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Gold will become money again

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Reuters / File

(Read caption) A customer looks at gold jewelery in a glass case at a shop in Huaibei, Anhui province on August 5, 2010. Guest blogger Addison Wiggin writes that China is quietly building up a reserve of gold.

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On the night our documentary I.O.U.S.A. made its nationwide premiere in August 2008, the film was followed up by a live panel discussion, broadcast via satellite. Our friend David Walker, the former US comptroller general and “star” of the film, took part…along with several other luminaries.

At one point, the question was asked: Might America’s trading partners one day sell off their US Treasury holdings?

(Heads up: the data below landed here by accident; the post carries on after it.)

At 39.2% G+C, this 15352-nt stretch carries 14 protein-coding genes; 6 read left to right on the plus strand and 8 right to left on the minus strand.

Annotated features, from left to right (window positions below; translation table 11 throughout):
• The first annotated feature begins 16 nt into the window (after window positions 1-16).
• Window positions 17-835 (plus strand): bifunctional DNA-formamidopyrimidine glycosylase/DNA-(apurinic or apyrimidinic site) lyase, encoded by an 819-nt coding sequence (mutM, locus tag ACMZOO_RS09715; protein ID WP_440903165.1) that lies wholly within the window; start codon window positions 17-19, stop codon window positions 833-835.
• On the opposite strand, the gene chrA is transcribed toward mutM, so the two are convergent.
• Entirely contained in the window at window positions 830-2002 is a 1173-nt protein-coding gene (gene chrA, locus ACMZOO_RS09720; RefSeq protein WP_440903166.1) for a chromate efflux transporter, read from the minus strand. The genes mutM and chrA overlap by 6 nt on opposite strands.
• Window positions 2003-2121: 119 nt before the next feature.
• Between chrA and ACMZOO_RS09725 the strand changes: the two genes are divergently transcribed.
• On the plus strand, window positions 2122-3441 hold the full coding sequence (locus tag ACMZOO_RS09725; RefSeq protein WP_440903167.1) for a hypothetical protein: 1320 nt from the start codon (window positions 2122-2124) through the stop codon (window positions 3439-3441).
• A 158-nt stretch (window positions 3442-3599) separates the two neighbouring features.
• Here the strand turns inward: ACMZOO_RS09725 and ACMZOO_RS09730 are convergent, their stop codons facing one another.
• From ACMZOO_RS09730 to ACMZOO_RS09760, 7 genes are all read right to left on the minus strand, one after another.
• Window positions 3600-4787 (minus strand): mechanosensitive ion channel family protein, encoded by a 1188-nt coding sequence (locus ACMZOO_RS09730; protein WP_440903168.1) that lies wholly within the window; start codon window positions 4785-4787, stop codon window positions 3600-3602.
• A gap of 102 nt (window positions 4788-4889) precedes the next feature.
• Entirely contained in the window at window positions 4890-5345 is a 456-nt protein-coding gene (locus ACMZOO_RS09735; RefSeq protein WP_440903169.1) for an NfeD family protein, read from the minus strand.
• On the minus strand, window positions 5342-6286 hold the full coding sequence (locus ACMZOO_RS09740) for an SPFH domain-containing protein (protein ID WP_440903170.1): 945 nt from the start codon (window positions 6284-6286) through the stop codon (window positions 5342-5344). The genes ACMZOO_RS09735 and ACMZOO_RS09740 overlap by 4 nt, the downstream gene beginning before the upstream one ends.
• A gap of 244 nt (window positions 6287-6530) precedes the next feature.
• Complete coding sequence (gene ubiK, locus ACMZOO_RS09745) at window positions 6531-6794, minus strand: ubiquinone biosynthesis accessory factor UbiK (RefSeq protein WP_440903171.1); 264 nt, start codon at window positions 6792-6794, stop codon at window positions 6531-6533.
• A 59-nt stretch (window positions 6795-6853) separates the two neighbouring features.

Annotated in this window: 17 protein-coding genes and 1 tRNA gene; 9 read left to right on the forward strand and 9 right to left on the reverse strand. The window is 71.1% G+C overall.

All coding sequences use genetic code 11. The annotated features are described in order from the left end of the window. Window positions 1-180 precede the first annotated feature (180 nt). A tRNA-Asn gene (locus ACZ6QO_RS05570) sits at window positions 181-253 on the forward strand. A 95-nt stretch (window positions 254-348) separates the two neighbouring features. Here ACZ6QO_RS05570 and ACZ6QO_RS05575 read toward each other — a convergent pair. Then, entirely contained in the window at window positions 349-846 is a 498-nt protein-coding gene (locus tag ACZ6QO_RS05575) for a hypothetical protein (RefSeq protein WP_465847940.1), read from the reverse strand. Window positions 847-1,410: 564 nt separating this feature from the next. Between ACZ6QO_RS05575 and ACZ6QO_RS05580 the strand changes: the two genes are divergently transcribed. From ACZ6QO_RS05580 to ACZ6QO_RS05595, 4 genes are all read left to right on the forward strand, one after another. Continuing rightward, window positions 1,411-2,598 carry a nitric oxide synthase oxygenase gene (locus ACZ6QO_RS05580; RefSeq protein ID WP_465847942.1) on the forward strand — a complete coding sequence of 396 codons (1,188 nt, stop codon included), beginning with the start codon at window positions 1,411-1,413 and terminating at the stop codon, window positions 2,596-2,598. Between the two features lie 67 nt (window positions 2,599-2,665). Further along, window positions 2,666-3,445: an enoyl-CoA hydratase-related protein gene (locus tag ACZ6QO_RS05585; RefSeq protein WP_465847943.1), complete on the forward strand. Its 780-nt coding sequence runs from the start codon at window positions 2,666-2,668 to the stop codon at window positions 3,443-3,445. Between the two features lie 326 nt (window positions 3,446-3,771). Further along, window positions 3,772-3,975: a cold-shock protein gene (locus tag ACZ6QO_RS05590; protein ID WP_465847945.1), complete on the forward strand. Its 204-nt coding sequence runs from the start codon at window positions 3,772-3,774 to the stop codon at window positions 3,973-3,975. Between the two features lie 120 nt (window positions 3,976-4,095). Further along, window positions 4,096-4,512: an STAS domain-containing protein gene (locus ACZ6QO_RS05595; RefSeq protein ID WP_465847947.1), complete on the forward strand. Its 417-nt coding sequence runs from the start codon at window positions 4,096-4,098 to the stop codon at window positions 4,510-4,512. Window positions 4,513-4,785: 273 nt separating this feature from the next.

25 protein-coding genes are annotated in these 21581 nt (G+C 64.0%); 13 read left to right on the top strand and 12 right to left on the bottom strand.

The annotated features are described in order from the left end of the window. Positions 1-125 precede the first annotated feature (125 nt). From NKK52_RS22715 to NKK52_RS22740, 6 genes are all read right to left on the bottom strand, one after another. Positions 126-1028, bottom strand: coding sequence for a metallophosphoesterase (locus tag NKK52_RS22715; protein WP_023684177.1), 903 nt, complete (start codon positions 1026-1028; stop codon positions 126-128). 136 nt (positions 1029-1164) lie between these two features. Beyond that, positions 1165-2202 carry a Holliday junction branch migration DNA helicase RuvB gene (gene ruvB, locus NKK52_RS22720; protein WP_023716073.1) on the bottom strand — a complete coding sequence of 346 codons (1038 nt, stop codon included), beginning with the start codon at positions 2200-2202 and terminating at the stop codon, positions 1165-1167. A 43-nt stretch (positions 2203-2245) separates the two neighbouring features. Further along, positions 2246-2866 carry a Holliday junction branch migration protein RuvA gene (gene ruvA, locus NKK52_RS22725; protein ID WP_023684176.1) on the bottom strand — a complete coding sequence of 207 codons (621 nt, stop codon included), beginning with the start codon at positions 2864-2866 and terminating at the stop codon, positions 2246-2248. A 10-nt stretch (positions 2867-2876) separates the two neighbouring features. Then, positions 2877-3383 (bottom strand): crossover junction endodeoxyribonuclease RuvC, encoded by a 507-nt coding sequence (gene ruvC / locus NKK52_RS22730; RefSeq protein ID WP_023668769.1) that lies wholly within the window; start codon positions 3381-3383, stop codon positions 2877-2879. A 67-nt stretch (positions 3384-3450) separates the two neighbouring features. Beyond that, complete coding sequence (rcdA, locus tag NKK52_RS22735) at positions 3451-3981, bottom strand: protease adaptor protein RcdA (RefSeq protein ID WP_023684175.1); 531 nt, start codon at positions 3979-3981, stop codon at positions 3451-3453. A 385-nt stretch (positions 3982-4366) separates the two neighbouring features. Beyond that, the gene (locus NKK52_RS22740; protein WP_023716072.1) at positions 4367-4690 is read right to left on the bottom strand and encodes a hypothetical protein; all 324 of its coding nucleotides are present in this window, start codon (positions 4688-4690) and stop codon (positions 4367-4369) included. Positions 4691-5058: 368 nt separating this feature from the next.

Impossible, said Warren Buffett. In fact, he insisted, they couldn’t…because they’d need to convert it into some other currency, which would be little better than the dollar. No one else chimed in to challenge the assertion.

“Buffett’s answer assumes that there is no alternative,” author, friend and local Baltimore resident Bill Baker writes in his 2009 book Endless Money: The Moral Hazards of Socialism, “because for generations, all the world’s currencies have been backed only by the promise that governments would accept them in payment of taxes.

“But that ignores a currency that has been used effectively by man for thousands of years: gold. China and other countries might exchange their US dollars for it now.”

Indeed, China is quietly building its gold reserves. They totaled 600 metric tons in 2004. Then in April 2009 came an announcement they’d grown to 1,054 metric tons. And the buzz from Beijing is that the central bankers want to grow that stash another tenfold.

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